The UN Philippines commends the cities and provinces in the Philippines that have adopted and are implementing ordinances that prohibit discrimination on the basis of a person’s sexual orientation and gender identity and expression (SOGIE). However, these local government units (LGUs) are still in the minority. Only 21 of the 1,634 cities and municipalities and six out of the 81 provinces in the Philippines have anti-discrimination ordinances (ADOs). This leaves 79.2% of Filipinos, or close to 80 million people, without protection against SOGIE-based discrimination.

The UN Philippines therefore affirms its support for the LGBTQI community’s call for the passage of the SOGIE Equality Bill and urges renewed efforts to push for its enactment by the 18th session of Congress.

“We have momentum on our side. But we need to come together to address the remaining challenges,” Almgren said.

See photos of the event: https://bit.ly/2IYfdzf

Read the UN Resident Coordinator’s op-ed, “The UN stands with Pride”: https://bit.ly/2KPf2s8

The United Nations stands with Pride

by Ola Almgren*

This Pride Month, the United Nations (UN) in the Philippines stands in solidarity with the community of lesbian, gay, bisexual, transgender, queer, and intersex (LGBTQI) Filipinos, their families, friends and allies in their pursuit of equality, inclusion and pride.

The struggle for the rights of LGBTQI people is a core part of the struggle for the full and equal enjoyment of human rights by all.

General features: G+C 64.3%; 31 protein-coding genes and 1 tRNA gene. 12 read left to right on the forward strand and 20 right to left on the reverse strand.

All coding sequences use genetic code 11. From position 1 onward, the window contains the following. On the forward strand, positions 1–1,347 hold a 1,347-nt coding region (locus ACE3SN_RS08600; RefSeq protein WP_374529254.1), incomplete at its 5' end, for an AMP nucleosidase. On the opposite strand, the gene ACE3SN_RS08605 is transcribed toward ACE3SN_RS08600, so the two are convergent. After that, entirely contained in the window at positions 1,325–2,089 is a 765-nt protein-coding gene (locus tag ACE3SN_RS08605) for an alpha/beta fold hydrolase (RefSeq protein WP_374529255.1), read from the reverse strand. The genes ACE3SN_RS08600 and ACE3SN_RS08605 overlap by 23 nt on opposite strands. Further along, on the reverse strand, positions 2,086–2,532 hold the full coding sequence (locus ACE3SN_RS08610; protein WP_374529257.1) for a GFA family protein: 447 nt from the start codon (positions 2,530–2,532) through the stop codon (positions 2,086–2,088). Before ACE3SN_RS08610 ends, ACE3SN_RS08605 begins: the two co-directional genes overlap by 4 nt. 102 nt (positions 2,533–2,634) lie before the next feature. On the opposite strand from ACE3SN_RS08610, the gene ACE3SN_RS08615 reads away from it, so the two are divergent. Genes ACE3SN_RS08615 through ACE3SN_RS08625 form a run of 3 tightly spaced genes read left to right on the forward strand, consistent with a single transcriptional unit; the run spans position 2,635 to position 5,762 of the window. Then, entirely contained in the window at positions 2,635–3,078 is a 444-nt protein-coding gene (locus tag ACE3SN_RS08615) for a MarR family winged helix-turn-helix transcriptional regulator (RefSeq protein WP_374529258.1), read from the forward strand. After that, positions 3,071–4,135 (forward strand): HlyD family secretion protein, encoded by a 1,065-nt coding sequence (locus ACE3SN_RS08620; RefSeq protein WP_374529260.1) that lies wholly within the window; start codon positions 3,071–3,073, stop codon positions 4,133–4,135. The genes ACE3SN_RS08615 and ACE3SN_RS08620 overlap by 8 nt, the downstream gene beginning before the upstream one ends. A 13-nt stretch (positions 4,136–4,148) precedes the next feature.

The very first article of the Universal Declaration of Human Rights proclaims that, “All human beings are born free and equal in dignity and rights.”

All human beings – not some, not most, but all.

Continue reading

UN Secretary-General’s Message on the International Day Against Drug Abuse and Illicit Trafficking, 26 June 2019

The world drug problem is one of the most challenging issues we face. It has wide-ranging impacts on the health and well-being of individuals, families and communities, as well as on the security and sustainable development of nations.

Therefore, preventing and addressing drug challenges in all their complexity is essential to delivering on a fundamental global pledge, enshrined in the Sustainable Development Goals: to leave no one behind.

National priorities may differ, but the international community shares a common goal to protect people’s security and well-being, while striving for the progress and dignity of all.

I welcome the theme of this International Day against Drug Abuse and Illicit Trafficking – “health for justice, justice for health” – underlining the importance of a holistic approach involving health, human rights, criminal justice and social service institutions.

This comprehensive response guided the drug policy launched by my government when I was Prime Minister of Portugal two decades ago.

Earlier this year, at the Commission on Narcotic Drugs, Member States committed to “working together for rights- and health-based responses to drugs so that people can live in health, dignity and peace, with security and prosperity”.

I call on all governments to live up to this pledge. This means cracking down on drug trafficking and those who profit from human misery, including by enhanced international cooperation and intelligence-sharing across the entire drug supply chain. It also means human rights-based, gender- and age-sensitive prevention, treatment and rehabilitation services for drug use and HIV, offered without stigma or discrimination. It also means law enforcement approaches that protect people from violence and criminal exploitation.

Families, schools and communities play a crucial role, especially in supporting youth who may be affected by drug abuse with terrible and long-lasting consequences. Let us work with and for young people to prevent drug use and help young people lead healthier lives and navigate life choices with strength and resilience.